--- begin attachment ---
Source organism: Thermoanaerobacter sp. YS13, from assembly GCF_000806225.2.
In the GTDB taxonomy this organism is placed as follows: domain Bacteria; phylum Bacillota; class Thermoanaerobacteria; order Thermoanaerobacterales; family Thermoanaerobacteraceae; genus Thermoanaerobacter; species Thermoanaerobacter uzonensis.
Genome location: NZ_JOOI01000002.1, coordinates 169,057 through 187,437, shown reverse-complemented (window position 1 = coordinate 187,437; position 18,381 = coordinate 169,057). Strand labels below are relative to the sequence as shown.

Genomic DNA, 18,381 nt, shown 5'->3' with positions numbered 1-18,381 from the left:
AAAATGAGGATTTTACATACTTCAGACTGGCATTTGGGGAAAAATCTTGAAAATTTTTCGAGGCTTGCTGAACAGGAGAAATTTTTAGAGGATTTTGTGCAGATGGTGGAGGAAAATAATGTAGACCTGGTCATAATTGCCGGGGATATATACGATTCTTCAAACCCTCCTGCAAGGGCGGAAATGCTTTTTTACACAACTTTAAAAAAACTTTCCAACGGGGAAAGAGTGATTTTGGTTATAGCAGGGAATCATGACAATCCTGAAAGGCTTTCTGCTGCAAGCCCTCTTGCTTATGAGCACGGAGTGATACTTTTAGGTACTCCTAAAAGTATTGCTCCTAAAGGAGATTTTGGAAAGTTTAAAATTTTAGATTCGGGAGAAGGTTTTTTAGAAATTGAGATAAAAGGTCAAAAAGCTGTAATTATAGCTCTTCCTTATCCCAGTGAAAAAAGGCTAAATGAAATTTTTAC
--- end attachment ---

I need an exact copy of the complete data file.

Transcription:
Source organism: Thermoanaerobacter sp. YS13, from assembly GCF_000806225.2.
In the GTDB taxonomy this organism is placed as follows: domain Bacteria; phylum Bacillota; class Thermoanaerobacteria; order Thermoanaerobacterales; family Thermoanaerobacteraceae; genus Thermoanaerobacter; species Thermoanaerobacter uzonensis.
Genome location: NZ_JOOI01000002.1, coordinates 169,057 through 187,437, shown reverse-complemented (window position 1 = coordinate 187,437; position 18,381 = coordinate 169,057). Strand labels below are relative to the sequence as shown.

Genomic DNA, 18,381 nt, shown 5'->3' with positions numbered 1-18,381 from the left:
AAAATGAGGATTTTACATACTTCAGACTGGCATTTGGGGAAAAATCTTGAAAATTTTTCGAGGCTTGCTGAACAGGAGAAATTTTTAGAGGATTTTGTGCAGATGGTGGAGGAAAATAATGTAGACCTGGTCATAATTGCCGGGGATATATACGATTCTTCAAACCCTCCTGCAAGGGCGGAAATGCTTTTTTACACAACTTTAAAAAAACTTTCCAACGGGGAAAGAGTGATTTTGGTTATAGCAGGGAATCATGACAATCCTGAAAGGCTTTCTGCTGCAAGCCCTCTTGCTTATGAGCACGGAGTGATACTTTTAGGTACTCCTAAAAGTATTGCTCCTAAAGGAGATTTTGGAAAGTTTAAAATTTTAGATTCGGGAGAAGGTTTTTTAGAAATTGAGATAAAAGGTCAAAAAGCTGTAATTATAGCTCTTCCTTATCCCAGTGAAAAAAGGCTAAATGAAATTTTTAC